For the business of chemistry, the indicators still bring to mind a yellow banner for basic and specialty chemicals.
According to data released by the Association of American Railroads, chemical railcar loadings, the best ‘real time’ indicator of chemical industry activity, fell by 2.1% to 30,290 railcars the week ending 5 September (week 36). Loadings were down 1.9% Y/Y and down 4.9% YTD/YTD. Loadings have been on the rise for 7 of the last 13 weeks. The 13-week moving average, which is used to smooth out volatility, was down 6.7%, but continues to edge up slightly.
The U.S. Geological Survey reported that estimated monthly production of soda ash in June was 628 thousand tons, the lowest monthly total in USGS’ history (which dates back to 1994). This was down 15.0% compared to May and down 33.6% Y/Y. Stocks rose 18.5% over the previous month to 454 thousand tons at the end of the month, a 9-day supply. Ending stocks were up 15.4% Y/Y. According to the USGS, “The ongoing worldwide COVID-19 pandemic has weakened demand for soda ash, which has resulted in reductions in production and exports, and increases in stocks.”
Wholesale trade in chemicals rose 2.6% to $9.83 billion in July and follows a 6.3% gain in June. Inventories fell 2.5% to 12.10 billion at the end of July, pushing the inventories-to-sales ratio down from 1.29 to 1.23. A year earlier the ratio was 1.22. Wholesale trade was off 9.5% Y/Y and inventories were off 8.7% Y/Y.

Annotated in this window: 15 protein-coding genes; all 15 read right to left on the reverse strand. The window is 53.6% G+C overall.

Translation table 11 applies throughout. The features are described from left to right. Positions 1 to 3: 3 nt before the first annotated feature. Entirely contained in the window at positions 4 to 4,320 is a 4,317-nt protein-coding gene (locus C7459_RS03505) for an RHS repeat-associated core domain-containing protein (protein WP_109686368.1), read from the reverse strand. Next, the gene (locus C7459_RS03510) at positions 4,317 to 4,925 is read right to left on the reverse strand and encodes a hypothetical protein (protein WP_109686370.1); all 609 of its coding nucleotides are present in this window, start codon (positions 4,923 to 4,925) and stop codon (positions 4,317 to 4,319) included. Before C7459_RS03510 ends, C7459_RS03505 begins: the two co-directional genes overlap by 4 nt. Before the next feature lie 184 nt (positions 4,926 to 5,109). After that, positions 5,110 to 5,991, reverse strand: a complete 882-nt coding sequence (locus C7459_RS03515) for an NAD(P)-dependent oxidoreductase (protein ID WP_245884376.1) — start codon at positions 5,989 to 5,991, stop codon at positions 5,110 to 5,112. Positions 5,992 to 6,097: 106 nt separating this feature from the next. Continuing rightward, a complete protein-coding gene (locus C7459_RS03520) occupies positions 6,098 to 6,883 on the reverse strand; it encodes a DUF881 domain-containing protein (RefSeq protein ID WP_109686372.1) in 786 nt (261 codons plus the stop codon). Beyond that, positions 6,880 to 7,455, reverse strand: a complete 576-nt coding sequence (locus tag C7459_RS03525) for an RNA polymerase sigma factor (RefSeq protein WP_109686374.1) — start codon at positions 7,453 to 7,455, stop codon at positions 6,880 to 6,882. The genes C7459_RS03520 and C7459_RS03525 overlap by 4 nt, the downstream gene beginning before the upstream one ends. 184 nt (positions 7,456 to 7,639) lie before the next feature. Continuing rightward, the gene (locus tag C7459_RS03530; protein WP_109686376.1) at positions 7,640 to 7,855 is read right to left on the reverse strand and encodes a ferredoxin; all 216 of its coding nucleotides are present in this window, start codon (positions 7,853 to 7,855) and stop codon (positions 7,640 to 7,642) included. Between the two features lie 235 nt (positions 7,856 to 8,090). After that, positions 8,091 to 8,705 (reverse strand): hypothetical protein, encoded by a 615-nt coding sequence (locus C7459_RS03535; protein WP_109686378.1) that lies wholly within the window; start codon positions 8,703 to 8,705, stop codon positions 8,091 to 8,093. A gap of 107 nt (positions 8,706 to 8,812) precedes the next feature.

At the producer level, chemical prices rose 0.4% in August, following a 0.8% gain in July. Prices among segments were mixed: there were gains in plastic resins, synthetic rubber, other specialty chemicals and consumer products which were offset by declining prices for inorganic chemicals, bulk petrochemicals, manufactured fibers, and coatings. Prices for agricultural chemicals were flat. Compared to a year ago, chemical prices remained off 3.4%.
At $17.5 billion, total U.S. chemicals trade was 9% lower in July YTD/YTD. After stabilizing in June, U.S. chemicals exports fell 2% in July to $9.4 billion, a level 16% lower than July 2019. Compared to July 2019, chemical exports were down dramatically in every category excluding agricultural chemicals. Chemical imports were up 1% in July to $8.1 billion, a level 9% lower than July 2019. Higher imports of consumer products led the gain. The trade surplus narrowed by $249 million to $1.3 billion in July.